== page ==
A more reasonable scenario that Google charging you extra is simply running out of the budget funds a lot faster than you expect. You can think the budget you’ve set will last you for an entire month, and then see that after two weeks the ads aren’t active anymore. This doesn’t mean Google is taking your money because it feels like it. Instead, it may mean that you probably need to brush up on some Google Ads budgeting aspects.

 

The Typical Click

A lot of people ask us this famous  question: “But what does a typical click cost?” This mystical typical click does not actually exist.

In Google ads, you have to bid on a keyword of your choosing, one that’s relevant to your ad and business. When a user types in something like your keyword, the ad the shown. The problem is, you’re not the only one with that keyword, right? And the more people are using the same keyword, the higher its average cost per click (that’s why we always recommend targeting long tail keywords.)

We could tell you the average pay per click is around $1 or 2$. While that’s true for a lot of industries, if you operate in a particularly competitive one, you can look at keywords as expensive as $10 or $15. The “insurance” keyword can be as high as $54 on average. And things aren’t that different on Bing Ads either, where the same keyword has a maximum CPC of roughly $53.

The cost tends to be higher on the Search Network, which is where ads show up on Google SERPs. When it comes to the Display network, on the other hand, you can expect to pay a bit less than on Google search.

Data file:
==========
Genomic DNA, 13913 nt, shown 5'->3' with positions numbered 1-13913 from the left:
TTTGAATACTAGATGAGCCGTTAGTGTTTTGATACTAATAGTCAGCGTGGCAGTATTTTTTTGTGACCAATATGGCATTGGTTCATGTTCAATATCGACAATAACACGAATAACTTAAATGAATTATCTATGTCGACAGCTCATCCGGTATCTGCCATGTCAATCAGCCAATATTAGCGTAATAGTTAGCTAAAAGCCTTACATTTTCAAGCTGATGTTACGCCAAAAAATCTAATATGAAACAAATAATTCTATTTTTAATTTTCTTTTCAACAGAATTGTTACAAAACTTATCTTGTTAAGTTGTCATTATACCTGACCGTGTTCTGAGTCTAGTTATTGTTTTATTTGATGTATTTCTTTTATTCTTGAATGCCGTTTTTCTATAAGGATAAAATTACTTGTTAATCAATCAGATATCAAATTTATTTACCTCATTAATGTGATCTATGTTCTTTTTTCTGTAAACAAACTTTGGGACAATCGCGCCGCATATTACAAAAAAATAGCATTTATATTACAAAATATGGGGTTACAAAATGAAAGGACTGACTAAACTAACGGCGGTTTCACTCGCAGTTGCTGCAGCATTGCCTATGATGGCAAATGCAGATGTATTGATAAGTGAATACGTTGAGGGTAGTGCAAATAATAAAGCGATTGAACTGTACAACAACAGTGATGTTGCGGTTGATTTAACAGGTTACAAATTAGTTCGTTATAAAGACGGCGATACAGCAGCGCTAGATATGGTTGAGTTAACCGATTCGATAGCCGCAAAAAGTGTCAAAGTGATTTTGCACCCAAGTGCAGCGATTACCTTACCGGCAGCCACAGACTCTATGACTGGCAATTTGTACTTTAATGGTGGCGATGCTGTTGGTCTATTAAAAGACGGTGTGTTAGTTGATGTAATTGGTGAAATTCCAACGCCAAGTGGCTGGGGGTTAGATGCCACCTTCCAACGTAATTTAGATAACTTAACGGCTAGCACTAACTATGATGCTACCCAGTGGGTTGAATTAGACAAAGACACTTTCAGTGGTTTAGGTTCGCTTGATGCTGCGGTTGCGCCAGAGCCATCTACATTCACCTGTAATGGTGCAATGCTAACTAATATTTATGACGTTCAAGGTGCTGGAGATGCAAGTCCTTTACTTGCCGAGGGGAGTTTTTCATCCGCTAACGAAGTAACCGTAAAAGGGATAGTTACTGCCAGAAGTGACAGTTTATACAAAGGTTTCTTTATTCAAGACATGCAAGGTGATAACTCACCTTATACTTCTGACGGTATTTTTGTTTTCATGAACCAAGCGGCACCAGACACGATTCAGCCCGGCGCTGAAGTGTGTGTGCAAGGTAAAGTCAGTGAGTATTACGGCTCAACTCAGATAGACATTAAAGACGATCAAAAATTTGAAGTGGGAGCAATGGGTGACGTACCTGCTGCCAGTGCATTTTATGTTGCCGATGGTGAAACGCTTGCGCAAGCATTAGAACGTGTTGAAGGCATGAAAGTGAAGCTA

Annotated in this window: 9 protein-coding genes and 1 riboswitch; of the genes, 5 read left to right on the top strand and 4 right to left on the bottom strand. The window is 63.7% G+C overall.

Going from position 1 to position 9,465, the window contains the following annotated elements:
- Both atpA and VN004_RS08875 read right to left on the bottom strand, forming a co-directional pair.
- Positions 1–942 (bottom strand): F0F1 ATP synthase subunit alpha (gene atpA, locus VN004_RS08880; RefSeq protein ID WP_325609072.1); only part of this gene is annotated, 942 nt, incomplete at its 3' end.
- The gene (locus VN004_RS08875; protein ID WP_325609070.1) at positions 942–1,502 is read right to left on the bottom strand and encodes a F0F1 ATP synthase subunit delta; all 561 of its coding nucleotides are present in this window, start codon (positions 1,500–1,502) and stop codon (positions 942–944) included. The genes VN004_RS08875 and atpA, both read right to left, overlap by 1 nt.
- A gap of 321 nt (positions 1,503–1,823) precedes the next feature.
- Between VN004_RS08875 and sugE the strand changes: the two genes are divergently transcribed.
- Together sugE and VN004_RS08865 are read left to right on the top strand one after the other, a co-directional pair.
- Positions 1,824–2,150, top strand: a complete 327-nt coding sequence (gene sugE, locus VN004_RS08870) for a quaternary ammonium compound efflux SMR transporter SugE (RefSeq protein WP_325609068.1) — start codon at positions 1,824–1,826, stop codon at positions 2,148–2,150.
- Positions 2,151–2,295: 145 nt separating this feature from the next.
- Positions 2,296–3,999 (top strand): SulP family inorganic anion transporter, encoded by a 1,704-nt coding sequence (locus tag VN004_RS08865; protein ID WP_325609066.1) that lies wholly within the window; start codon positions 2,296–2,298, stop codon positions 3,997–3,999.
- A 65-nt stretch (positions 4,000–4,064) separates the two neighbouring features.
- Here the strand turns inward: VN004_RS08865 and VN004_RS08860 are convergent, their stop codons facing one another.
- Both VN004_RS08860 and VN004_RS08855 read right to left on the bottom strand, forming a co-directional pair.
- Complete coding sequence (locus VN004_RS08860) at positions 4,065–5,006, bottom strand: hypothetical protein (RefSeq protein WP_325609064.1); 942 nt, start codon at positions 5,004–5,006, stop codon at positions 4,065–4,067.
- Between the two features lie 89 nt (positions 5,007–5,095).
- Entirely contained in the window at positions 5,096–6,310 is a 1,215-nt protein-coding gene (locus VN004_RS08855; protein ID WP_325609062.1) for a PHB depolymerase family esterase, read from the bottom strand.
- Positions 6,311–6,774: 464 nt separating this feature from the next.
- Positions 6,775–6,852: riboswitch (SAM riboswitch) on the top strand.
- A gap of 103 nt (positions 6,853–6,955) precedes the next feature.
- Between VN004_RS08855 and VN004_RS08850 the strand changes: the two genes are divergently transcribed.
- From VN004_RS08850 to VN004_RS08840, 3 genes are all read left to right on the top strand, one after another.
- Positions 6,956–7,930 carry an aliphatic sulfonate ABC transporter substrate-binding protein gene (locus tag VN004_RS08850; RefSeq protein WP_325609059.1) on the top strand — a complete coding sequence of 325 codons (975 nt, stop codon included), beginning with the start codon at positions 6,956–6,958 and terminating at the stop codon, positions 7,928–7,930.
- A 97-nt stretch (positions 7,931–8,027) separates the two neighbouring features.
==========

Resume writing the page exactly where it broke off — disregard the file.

The Typical Click

How Much Should You Spend on Google Ads?

We get that it can be difficult to know how much money to give to your Google Ads efforts. Since you can control the budget, you can also figure out how much money your small business can afford to spend on PPC ads. Some companies like Amazon can have large digital marketing budgets, spending even 50 millions dollars a year just on Google Ads, but this is generally because the stakes are higher for them, not because they found that spending more money gets better results.

You don’t have to break the bank for Google Ads just yet. Even with a budget of just a few hundred dollars a month you could potentially still get good results that can have a positive impact on your business.

 

Some Tips on Optimizing Spending

 

  1. Go for the Daily Budget Option

 

If you don’t have a lot of experience with Google Ads or PPCs in general, you can start by establishing a daily budget for your ads. This will help you keep track of how much you’re spending. The average CPC of the ad may vary from auction to auction, but if you set a daily budget you’ll be more in control of how much you spend.